Porous Metal Organic Polygons and Polyhedra - Intrinsic vs. Extrinsic Porosity

Hayley R. Green, Gareth O. Lloyd

Research output: Chapter in Book/Report/Conference proceedingChapter

2 Citations (Scopus)


Porous materials have long since been a popular area of research with significant impacts on society both in terms of economic and social change. Traditionally, the most applicable of these porous materials were purely inorganic silicates (zeolites) and the porous amorphous organic compounds, such as porous carbons and polymers. The most recent advances in the field of porous materials are metal organic compounds, combining organic linkages with metal clusters. These metal organic composites can be built to form discrete species in the form of metal-organic polyhedra or polygons (MOPs) or they can form interconnected lattices producing metal-organic frameworks (MOFs). This chapter aims to highlight the importance of porous molecular materials. By focusing on the history, structure, synthesis and applications of MOPs, we intend to emphasise the significance of this novel family of materials, which transcend coordination chemistry and molecular solid-state chemistry. This chapter and the references provided within are a starting point for a more in depth look at the world of porosity within molecular solids and will focus on the relationship between intrinsic and extrinsic porosity.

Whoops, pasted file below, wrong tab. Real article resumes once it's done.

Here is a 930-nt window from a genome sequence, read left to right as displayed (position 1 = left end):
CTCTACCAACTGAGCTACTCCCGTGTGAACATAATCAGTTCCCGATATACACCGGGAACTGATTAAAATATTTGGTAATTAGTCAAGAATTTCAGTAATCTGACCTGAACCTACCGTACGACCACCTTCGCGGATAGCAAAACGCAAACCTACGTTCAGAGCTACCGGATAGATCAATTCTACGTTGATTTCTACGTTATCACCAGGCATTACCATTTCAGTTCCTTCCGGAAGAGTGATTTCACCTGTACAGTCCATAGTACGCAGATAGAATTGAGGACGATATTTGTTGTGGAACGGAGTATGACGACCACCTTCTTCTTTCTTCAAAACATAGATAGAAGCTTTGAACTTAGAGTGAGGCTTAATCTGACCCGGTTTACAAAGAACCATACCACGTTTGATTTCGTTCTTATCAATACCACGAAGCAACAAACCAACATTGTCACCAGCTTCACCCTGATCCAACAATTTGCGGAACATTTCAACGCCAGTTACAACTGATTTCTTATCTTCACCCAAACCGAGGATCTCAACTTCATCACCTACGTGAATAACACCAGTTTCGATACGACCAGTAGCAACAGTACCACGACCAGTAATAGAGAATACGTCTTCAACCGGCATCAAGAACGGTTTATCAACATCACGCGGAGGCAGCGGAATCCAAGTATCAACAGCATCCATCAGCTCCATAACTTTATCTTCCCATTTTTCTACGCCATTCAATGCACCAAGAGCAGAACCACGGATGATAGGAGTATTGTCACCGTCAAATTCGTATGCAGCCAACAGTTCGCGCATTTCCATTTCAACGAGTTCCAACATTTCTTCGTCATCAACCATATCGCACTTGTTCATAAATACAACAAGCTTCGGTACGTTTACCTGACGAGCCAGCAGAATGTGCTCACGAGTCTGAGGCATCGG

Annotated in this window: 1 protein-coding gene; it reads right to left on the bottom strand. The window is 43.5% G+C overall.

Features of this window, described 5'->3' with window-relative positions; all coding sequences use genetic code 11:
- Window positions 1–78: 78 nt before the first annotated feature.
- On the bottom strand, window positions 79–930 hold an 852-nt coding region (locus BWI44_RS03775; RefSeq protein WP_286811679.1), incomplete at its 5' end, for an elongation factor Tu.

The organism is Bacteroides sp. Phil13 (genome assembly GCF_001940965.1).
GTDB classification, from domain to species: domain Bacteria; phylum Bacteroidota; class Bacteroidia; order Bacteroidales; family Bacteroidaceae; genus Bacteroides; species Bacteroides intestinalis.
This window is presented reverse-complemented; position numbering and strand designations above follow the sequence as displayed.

Original languageEnglish
Title of host publicationFunctional Supramolecular Materials
Subtitle of host publicationFrom Surfaces to MOFs
EditorsRahul Banerjee
PublisherRoyal Society of Chemistry
Number of pages28
ISBN (Electronic)9781788010276
ISBN (Print)9781782625407
Publication statusPublished - 9 May 2017

Publication series

NameMonographs in Supramolecular Chemistry
PublisherRoyal Society of Chemistry
ISSN (Print)1368-8642

ASJC Scopus subject areas

  • General Chemistry
  • General Chemical Engineering


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